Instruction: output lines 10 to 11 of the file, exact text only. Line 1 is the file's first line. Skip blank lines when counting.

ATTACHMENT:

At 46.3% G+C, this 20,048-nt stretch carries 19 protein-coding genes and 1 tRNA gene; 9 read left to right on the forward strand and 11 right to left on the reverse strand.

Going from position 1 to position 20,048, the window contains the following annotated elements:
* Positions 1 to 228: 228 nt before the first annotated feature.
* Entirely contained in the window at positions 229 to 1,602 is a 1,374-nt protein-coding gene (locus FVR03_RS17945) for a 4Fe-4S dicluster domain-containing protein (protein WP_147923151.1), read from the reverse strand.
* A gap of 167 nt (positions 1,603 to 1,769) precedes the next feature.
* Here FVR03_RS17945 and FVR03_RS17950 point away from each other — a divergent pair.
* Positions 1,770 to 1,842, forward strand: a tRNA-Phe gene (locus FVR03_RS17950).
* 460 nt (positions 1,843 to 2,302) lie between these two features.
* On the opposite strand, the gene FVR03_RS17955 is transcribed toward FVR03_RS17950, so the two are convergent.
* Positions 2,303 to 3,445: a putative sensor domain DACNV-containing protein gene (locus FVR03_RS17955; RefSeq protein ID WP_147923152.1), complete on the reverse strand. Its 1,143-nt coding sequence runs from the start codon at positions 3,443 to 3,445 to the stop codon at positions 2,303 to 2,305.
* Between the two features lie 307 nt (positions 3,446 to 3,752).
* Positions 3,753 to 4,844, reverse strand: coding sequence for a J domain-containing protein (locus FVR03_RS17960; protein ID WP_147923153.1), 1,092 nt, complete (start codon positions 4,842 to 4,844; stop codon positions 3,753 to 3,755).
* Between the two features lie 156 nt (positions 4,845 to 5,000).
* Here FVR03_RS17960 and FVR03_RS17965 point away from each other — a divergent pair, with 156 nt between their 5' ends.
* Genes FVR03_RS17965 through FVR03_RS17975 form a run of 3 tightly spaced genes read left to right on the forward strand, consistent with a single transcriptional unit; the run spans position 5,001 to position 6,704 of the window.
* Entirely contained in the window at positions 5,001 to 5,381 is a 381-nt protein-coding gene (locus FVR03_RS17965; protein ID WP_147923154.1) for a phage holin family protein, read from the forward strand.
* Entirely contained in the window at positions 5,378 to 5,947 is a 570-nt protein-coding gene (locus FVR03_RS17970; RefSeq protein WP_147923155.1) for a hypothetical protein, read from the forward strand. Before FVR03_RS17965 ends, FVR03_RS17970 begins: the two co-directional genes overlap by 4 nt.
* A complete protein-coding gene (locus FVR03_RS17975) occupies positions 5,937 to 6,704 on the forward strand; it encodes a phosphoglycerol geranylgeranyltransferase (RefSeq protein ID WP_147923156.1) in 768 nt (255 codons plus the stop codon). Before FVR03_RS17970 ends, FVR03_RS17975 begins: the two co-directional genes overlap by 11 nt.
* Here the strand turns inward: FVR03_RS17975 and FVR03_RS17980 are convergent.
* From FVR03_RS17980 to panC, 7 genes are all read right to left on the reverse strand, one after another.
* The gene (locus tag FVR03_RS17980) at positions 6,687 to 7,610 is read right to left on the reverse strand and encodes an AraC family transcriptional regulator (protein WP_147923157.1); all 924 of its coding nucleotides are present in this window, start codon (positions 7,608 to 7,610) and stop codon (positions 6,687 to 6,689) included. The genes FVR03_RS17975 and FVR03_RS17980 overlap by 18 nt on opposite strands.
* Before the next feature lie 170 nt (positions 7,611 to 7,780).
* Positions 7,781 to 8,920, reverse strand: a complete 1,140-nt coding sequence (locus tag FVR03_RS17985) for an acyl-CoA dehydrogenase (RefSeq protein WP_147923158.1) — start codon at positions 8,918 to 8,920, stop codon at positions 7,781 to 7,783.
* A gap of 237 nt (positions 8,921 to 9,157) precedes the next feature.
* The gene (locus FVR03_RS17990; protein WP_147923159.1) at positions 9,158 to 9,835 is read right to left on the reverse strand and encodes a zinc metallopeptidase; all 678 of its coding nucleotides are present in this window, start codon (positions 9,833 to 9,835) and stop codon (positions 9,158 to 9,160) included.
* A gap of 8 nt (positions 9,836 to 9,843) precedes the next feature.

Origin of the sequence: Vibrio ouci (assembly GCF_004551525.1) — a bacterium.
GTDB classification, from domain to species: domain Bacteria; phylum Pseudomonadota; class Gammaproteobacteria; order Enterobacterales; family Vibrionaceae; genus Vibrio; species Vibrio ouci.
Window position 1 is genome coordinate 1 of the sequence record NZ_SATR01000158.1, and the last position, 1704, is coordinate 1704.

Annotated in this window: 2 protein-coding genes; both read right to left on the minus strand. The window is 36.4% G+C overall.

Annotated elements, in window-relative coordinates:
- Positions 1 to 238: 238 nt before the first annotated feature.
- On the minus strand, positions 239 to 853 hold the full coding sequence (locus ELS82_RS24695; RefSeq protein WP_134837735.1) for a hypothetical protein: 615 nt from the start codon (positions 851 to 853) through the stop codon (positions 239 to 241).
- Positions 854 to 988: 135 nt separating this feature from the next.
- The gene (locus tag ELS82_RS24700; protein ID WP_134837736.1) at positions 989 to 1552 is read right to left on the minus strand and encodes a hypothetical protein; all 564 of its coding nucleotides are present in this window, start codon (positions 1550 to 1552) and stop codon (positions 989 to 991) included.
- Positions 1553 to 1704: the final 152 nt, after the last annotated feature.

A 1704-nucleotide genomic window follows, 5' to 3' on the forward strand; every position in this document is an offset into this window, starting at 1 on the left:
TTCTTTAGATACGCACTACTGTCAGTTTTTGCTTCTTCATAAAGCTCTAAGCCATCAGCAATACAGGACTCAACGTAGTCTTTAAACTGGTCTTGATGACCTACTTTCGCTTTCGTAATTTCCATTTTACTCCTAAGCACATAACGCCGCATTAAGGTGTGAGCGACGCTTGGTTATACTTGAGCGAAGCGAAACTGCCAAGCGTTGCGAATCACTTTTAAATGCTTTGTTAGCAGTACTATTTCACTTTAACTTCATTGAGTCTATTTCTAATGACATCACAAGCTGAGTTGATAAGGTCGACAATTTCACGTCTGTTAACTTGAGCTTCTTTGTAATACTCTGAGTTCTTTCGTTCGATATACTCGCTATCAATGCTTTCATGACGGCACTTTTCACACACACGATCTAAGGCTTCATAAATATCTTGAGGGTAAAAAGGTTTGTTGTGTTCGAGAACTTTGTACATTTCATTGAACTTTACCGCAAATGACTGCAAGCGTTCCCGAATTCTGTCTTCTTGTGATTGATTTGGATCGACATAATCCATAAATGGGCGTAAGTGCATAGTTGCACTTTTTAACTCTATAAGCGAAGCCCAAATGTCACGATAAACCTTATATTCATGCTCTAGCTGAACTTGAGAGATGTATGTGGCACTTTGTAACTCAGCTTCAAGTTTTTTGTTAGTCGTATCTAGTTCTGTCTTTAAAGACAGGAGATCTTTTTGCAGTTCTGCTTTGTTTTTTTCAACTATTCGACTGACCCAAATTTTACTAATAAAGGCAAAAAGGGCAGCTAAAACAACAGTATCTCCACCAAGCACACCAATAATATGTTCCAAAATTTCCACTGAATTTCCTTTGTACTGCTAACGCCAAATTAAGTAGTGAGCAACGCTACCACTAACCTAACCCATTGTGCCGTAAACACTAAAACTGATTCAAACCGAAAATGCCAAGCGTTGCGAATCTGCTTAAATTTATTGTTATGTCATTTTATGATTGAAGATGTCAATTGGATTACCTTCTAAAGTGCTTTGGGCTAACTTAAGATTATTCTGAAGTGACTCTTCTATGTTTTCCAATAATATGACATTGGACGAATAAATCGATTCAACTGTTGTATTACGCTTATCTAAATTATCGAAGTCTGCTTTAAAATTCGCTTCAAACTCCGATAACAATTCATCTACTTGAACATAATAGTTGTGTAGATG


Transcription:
* Positions 2,303 to 3,445: a putative sensor domain DACNV-containing protein gene (locus FVR03_RS17955; RefSeq protein ID WP_147923152.1), complete on the reverse strand. Its 1,143-nt coding sequence runs from the start codon at positions 3,443 to 3,445 to the stop codon at positions 2,303 to 2,305.
* Between the two features lie 307 nt (positions 3,446 to 3,752).